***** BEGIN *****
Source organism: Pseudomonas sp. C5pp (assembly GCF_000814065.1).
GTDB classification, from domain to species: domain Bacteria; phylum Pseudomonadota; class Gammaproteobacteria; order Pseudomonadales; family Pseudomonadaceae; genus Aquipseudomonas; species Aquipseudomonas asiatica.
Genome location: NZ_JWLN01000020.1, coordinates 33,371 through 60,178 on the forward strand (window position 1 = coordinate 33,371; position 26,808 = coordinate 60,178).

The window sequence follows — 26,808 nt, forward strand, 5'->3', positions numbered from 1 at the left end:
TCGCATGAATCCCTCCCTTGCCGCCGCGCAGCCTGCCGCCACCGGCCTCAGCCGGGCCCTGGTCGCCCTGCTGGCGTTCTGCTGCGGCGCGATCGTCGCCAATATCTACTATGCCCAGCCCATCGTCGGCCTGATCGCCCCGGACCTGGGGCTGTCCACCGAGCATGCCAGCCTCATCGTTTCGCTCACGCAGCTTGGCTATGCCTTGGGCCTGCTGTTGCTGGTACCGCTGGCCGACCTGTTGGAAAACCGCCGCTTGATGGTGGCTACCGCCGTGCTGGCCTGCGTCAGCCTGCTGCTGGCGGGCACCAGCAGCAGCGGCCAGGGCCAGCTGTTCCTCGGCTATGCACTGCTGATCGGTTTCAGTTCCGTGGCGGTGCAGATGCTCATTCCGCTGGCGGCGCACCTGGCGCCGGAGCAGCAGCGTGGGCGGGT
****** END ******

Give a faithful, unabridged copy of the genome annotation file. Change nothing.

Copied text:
Source organism: Pseudomonas sp. C5pp (assembly GCF_000814065.1).
GTDB classification, from domain to species: domain Bacteria; phylum Pseudomonadota; class Gammaproteobacteria; order Pseudomonadales; family Pseudomonadaceae; genus Aquipseudomonas; species Aquipseudomonas asiatica.
Genome location: NZ_JWLN01000020.1, coordinates 33,371 through 60,178 on the forward strand (window position 1 = coordinate 33,371; position 26,808 = coordinate 60,178).

The window sequence follows — 26,808 nt, forward strand, 5'->3', positions numbered from 1 at the left end:
TCGCATGAATCCCTCCCTTGCCGCCGCGCAGCCTGCCGCCACCGGCCTCAGCCGGGCCCTGGTCGCCCTGCTGGCGTTCTGCTGCGGCGCGATCGTCGCCAATATCTACTATGCCCAGCCCATCGTCGGCCTGATCGCCCCGGACCTGGGGCTGTCCACCGAGCATGCCAGCCTCATCGTTTCGCTCACGCAGCTTGGCTATGCCTTGGGCCTGCTGTTGCTGGTACCGCTGGCCGACCTGTTGGAAAACCGCCGCTTGATGGTGGCTACCGCCGTGCTGGCCTGCGTCAGCCTGCTGCTGGCGGGCACCAGCAGCAGCGGCCAGGGCCAGCTGTTCCTCGGCTATGCACTGCTGATCGGTTTCAGTTCCGTGGCGGTGCAGATGCTCATTCCGCTGGCGGCGCACCTGGCGCCGGAGCAGCAGCGTGGGCGGGT